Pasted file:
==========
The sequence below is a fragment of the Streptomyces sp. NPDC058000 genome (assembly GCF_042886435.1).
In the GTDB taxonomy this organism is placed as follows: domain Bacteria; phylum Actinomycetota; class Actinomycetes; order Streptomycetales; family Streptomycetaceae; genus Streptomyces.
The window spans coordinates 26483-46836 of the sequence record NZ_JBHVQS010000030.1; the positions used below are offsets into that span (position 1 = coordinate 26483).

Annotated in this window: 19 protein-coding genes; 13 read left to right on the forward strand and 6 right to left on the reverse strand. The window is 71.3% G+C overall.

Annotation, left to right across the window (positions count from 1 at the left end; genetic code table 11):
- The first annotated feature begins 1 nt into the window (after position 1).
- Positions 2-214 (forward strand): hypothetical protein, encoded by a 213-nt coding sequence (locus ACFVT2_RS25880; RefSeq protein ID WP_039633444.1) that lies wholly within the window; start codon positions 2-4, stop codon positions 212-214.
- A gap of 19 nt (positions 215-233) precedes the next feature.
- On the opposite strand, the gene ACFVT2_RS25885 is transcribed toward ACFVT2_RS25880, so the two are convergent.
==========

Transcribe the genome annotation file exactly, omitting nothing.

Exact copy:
The sequence below is a fragment of the Streptomyces sp. NPDC058000 genome (assembly GCF_042886435.1).
In the GTDB taxonomy this organism is placed as follows: domain Bacteria; phylum Actinomycetota; class Actinomycetes; order Streptomycetales; family Streptomycetaceae; genus Streptomyces.
The window spans coordinates 26483-46836 of the sequence record NZ_JBHVQS010000030.1; the positions used below are offsets into that span (position 1 = coordinate 26483).

Annotated in this window: 19 protein-coding genes; 13 read left to right on the forward strand and 6 right to left on the reverse strand. The window is 71.3% G+C overall.

Annotation, left to right across the window (positions count from 1 at the left end; genetic code table 11):
- The first annotated feature begins 1 nt into the window (after position 1).
- Positions 2-214 (forward strand): hypothetical protein, encoded by a 213-nt coding sequence (locus ACFVT2_RS25880; RefSeq protein ID WP_039633444.1) that lies wholly within the window; start codon positions 2-4, stop codon positions 212-214.
- A gap of 19 nt (positions 215-233) precedes the next feature.
- On the opposite strand, the gene ACFVT2_RS25885 is transcribed toward ACFVT2_RS25880, so the two are convergent.